MJ-school team a semi-finalist in international 'AI and the News' challenge
A project team from the UNC School of Media and Journalism has been named a semi-finalist in "AI and the News: An Open Challenge" — a call for innovative solutions to reshape the landscape of news with the help of artificial intelligence (AI).
The team pitched "Story Prospector" — a tool for journalists to quickly run multiple AI algorithms and statistical models on structured and unstructured data in order to extract insights that are visualized and presented in natural language. Team members from the MJ-school include Assistant Professor Steven King and Assistant Professor Amanda Reid.
"We think it's vital that journalists have access to artificial intelligence tools to help them find new ideas and new stories," said King. "At the same time, it's also important that journalists understand how AI works — specifically machine learning — because it's not a magical black box. It's a tool that, if we as journalists gain understanding from it, we can get great value."
The Ethics and Governance of Artificial Intelligence Initiative — in coordination with the MIT Media Lab and the Berkman Klein Center for Internet & Society at Harvard University — called for ideas to solve problems falling into four categories:
- Governing the Platforms: to increase the transparency and accountability of AI on information systems
- Stopping Bad Actors: to detect and tackle issues of disinformation existing in the news industry
- Empowering Journalism: to help journalists better communicate AI and its impact on the public
- Reimagining AI and News: to redesign digital platforms so they can better serve society at large
The Ethics and Governance of Artificial Intelligence Initiative — supported by the John S. and James L. Knight Foundation, Omidyar Network, LinkedIn co-founder Reid Hoffman and the William and Flora Hewlett Foundation — is a hybrid research effort and philanthropic fund focused on the ethical development of automation and machine learning.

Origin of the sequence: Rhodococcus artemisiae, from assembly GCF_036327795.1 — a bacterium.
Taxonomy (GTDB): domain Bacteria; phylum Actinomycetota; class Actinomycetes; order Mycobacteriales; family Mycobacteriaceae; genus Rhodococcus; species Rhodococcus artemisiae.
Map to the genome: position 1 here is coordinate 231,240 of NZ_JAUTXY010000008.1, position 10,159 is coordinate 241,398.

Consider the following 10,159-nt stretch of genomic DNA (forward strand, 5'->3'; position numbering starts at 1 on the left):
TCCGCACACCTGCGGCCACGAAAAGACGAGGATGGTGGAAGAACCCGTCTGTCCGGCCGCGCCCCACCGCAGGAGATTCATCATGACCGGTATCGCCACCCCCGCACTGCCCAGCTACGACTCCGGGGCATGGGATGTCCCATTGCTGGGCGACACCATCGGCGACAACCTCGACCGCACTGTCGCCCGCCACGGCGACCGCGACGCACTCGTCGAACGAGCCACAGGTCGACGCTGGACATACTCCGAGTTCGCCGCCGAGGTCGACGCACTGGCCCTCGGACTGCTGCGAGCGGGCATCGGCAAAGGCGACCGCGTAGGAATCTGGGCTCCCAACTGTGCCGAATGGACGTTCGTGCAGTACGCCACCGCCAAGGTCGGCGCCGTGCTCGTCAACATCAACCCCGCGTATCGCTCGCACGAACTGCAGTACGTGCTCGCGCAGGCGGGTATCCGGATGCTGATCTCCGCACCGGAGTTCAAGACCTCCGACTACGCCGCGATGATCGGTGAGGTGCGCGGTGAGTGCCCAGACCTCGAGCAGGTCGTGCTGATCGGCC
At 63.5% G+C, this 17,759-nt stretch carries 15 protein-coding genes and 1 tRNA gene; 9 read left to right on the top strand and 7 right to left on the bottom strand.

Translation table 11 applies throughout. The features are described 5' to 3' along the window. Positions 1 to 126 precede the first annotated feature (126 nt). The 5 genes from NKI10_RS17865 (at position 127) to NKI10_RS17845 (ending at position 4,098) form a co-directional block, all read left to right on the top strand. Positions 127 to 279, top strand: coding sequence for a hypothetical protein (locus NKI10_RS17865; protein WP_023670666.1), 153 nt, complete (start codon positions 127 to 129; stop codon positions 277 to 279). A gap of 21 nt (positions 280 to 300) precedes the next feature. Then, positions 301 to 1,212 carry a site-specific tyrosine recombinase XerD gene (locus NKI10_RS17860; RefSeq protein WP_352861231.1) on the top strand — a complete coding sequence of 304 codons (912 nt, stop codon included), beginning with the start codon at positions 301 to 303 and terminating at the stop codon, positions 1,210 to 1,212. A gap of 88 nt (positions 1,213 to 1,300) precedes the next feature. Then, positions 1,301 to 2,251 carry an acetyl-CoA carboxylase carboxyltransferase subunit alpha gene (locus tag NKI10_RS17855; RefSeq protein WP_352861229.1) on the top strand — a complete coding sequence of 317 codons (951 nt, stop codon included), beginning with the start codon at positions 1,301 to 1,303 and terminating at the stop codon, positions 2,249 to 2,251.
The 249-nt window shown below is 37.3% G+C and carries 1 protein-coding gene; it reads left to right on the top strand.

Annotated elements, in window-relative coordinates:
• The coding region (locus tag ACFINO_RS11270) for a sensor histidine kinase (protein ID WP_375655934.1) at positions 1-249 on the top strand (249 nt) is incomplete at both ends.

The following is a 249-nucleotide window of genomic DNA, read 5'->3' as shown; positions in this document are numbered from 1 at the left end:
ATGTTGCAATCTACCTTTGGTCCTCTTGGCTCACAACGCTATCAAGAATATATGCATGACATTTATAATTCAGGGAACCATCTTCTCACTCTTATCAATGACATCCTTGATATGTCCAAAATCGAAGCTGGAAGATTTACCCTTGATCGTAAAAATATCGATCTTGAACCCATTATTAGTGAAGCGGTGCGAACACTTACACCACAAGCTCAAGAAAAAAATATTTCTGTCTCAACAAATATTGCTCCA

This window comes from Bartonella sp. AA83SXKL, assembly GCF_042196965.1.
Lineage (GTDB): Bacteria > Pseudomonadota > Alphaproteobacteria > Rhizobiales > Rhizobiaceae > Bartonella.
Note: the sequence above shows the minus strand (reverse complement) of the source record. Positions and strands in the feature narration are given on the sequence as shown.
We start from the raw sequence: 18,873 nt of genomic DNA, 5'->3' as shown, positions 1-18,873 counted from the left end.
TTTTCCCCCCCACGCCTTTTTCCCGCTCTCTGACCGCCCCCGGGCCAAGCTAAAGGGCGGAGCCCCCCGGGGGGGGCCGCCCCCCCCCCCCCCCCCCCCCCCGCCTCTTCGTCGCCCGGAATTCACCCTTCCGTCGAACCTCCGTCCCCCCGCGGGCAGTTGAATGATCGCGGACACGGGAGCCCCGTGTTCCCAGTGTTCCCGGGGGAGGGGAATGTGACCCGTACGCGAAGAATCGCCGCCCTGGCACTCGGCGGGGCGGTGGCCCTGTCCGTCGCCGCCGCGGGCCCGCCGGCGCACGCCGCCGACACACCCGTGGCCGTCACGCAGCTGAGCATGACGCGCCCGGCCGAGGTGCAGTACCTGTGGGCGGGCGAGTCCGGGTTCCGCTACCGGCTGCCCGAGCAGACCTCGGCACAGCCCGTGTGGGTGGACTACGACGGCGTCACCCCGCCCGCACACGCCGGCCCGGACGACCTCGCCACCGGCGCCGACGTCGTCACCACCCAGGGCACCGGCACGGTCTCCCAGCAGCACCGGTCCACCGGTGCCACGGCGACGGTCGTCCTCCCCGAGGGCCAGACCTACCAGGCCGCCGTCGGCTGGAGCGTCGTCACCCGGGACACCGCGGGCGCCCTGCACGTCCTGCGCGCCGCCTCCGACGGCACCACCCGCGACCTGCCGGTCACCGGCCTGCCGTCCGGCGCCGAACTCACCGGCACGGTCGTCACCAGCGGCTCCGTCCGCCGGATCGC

There were more than 500 applicants from around the world, but the MJ-school team is among the 66 semi-finalists who will continue to compete for a portion of the $750,000 total prize. Applicants consist of various organizations and institutions, including universities, newsrooms, policy centers and the like.
Before the final phase of the challenge, semi-finalists are asked to provide a detailed budget outlining the anticipated expenses of the project. The projects will then be evaluated against six major criteria: relevance; impact; capacity; scalability; innovation; and technical feasibility.
Although the remaining project proposals have an array of focuses, all show a desire to implement solutions with a community-focused and culturally cognizant context. A second project from UNC-Chapel Hill — called "Ethical Disinformation Detection via Fact Verification and Logical Entailment Models" — proposes to ethically detect and prevent the spread of disinformation within online social and news channels via explainable/interpretable end-to-end neural networks.
The Ethics and Governance of Artificial Intelligence Initiative will announce the challenge winners in March 2019.